Blade: House of Chthon (TV, 2007)
A review of theBlade TV show pilot from Death Ray 07.
FILM: THREE STARS EXTRAS: THREE STARS
Director: Peter O’Fallon
Writer: David S. Goyer
Starring: Kirk Jones, Jill Wagner, Neil Jackson, Jessica Gower
Rapper Kirk ‘Sticky Fingaz’ Jones takes up the funky sword and natty overcoat of Marvel’s half-human vampire killer for the small screen.
TV shows spun off films work about as well as films based on TV shows, so it’s a pleasant surprise as to how good this pilot of the Blade TV series is. It doesn’t have a Hollywood budget, it’s Canada (again), Wesley Snipes and Kris Kristofferson have gone – all the usual shortcomings you’d expect, but even so it manages to entertain. There’s enough action and special effects to keep you happy, that’s one big plus, but ultimately it’s the involvement of the film series creator, David Goyer, as writer/ producer, that means this is a cut above your usual big screen/ small screen migration. His script perhaps wisely keeps Blade mostly to the background. Focussing firmly on the story’s female lead, Krista Starr (Jill Wagner), the pilot gives us a tight little snapshot of the Blade universe, never pulling back far enough for us to see its frayed TV edges.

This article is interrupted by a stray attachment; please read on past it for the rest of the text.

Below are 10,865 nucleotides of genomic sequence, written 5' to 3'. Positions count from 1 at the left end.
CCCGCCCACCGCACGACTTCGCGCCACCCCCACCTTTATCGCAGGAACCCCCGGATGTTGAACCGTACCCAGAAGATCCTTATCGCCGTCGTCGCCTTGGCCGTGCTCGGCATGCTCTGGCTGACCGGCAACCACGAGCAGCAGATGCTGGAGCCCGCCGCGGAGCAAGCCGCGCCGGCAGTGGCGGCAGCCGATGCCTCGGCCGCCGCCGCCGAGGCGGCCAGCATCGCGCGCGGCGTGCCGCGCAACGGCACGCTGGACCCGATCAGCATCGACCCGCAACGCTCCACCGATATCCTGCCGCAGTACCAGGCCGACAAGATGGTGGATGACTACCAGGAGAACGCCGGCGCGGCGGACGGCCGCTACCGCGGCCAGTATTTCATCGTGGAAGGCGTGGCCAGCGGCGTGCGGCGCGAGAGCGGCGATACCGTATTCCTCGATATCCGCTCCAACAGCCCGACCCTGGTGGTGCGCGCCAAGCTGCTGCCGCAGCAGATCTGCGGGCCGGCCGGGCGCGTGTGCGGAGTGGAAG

Starr is an Iraqi war veteran, newly discharged from the army, who returns home to find her brother has got mixed up in all kinds of vampire bother and is now dead. She herself then becomes involved in similar, and thus crosses paths with Blade. What starts out as a simple case of take down the bad guys gets much more complicated when head baddy Van Sciver (Jackson) takes a shine to her…
Starr kicks ass in a believable way. She’s a properly empowered – not superpowered – woman, far more believable than Buffy. Old “Sticky”, though no Snipes, manages to deliver a decent Blade. All in all, there’s plenty going on – often 90 minute pilots are full of filler – good dialogue, a nice twist, and a cameo from the always ace Randy Quaid as a vampire expert. The Moscow-based introduction is pants, obviously being shot in a Canadian basement, but aside from that, it’s surprisingly watchable.
The only things we’d take issue with here is that the villains are English (again), and that the packaging of this pilot coyly suggests House of Chthon might be a film, only to abandon us to a whopping cliffhanger, and that’s just cheeky, especially seeing as there are as yet no plans to release the rest of the series.
Extras: Another release where we didn’t get to see them, I’m afraid, but they allegedly include a documentary, “Turning Blade” (60 mins), two commentaries – one with director Peter O’Fallon and another with series writers David Goyer and Geoff Johns, and seven minutes of US TV promos.